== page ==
I recently mentioned an experience I had of being criticised in the Senate by a Labor Senator back in 2004 for supporting “fascist” and “evil legislation”. This incident came to my mind again when Labor announced that they will maintain the Building and Construction Commission if they win the election, as this was the subject of the “fascist legislation” I supported.
Indeed, the measures which I supported in June 2004 – after a lot of negotiation and modification and somewhat reluctantly, but none the less willingly and with my eyes open (even though it was 2 o’clock in the morning when the legislation was passed) – had far more protections in place than what is the case with the now, as the Coalition later used their control of the Senate to make it far more hardline.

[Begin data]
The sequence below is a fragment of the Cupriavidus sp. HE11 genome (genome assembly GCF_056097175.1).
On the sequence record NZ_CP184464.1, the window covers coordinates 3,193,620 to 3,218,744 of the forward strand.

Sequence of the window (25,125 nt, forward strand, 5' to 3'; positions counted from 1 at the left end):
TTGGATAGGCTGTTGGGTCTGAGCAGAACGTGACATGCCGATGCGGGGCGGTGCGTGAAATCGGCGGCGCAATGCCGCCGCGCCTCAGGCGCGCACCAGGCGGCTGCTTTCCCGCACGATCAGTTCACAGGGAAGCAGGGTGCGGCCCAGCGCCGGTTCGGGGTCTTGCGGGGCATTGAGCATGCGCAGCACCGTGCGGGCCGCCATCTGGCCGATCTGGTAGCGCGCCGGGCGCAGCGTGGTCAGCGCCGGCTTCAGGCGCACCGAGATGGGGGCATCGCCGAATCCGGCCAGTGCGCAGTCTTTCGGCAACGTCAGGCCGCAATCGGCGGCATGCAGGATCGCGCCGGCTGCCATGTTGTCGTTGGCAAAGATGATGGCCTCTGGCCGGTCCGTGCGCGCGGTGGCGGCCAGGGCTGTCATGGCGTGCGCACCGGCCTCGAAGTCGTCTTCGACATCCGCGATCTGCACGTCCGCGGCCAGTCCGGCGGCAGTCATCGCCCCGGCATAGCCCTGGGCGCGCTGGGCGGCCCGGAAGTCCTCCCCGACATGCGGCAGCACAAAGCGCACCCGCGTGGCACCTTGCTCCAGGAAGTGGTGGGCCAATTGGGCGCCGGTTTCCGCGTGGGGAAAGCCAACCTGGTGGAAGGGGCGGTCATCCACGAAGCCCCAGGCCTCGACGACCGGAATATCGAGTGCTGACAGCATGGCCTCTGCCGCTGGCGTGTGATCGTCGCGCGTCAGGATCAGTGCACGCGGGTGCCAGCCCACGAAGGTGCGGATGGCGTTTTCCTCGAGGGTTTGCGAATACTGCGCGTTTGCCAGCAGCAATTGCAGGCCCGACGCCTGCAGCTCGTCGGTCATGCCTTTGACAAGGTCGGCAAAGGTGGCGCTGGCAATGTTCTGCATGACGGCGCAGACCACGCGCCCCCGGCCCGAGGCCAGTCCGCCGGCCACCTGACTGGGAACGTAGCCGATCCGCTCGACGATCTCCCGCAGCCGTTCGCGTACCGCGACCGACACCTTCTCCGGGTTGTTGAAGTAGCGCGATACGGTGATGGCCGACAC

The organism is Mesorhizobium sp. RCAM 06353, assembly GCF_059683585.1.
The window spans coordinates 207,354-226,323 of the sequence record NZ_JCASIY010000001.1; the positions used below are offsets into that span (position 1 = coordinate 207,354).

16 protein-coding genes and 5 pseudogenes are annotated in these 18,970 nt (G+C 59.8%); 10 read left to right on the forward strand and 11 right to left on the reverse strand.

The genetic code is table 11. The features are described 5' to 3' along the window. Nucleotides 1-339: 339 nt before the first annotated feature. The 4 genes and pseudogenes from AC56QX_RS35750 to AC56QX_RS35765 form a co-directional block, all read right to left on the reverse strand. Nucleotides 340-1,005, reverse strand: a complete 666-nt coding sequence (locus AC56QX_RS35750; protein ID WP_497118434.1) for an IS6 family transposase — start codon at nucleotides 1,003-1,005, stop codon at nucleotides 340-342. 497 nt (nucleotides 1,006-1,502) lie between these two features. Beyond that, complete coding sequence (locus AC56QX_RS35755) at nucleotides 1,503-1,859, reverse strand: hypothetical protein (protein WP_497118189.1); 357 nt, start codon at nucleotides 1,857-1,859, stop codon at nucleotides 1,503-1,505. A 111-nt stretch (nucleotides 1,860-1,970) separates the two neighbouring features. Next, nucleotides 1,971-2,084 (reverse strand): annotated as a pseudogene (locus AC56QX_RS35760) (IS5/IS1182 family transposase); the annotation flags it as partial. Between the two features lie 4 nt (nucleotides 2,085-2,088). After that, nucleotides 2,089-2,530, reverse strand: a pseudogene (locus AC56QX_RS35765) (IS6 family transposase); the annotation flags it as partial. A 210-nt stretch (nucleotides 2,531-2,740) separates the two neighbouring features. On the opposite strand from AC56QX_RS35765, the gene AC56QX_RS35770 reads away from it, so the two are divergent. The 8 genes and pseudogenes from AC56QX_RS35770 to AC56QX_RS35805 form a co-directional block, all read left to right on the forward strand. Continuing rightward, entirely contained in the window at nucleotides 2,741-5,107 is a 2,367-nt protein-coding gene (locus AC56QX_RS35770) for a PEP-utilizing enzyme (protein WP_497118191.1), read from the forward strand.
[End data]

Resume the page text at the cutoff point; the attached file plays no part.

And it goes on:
It reminds me once again that, as with their recent adoption of a long-standing Coalition measure requiring secret ballots before striking and accepting part of the Coalition’s even longer standing policy of gutting unfair dismissal protections, Labor has an amazing ability to suddenly advocate a position that they would have ferociously and vociferously attacked me for if I’d voted for it in the Senate any time in the last ten years.It is also another reminder of how valuable it is to have an independent voice in the Senate that will adopt balanced positions on the basis of evidence and rational principles, rather than blind ideology or political expedience, positioning or pressure. Family First have already shown they can’t handle important balance of power issues, while the Greens are busily courting large trade union donations and positioning themselves as more union than Labor.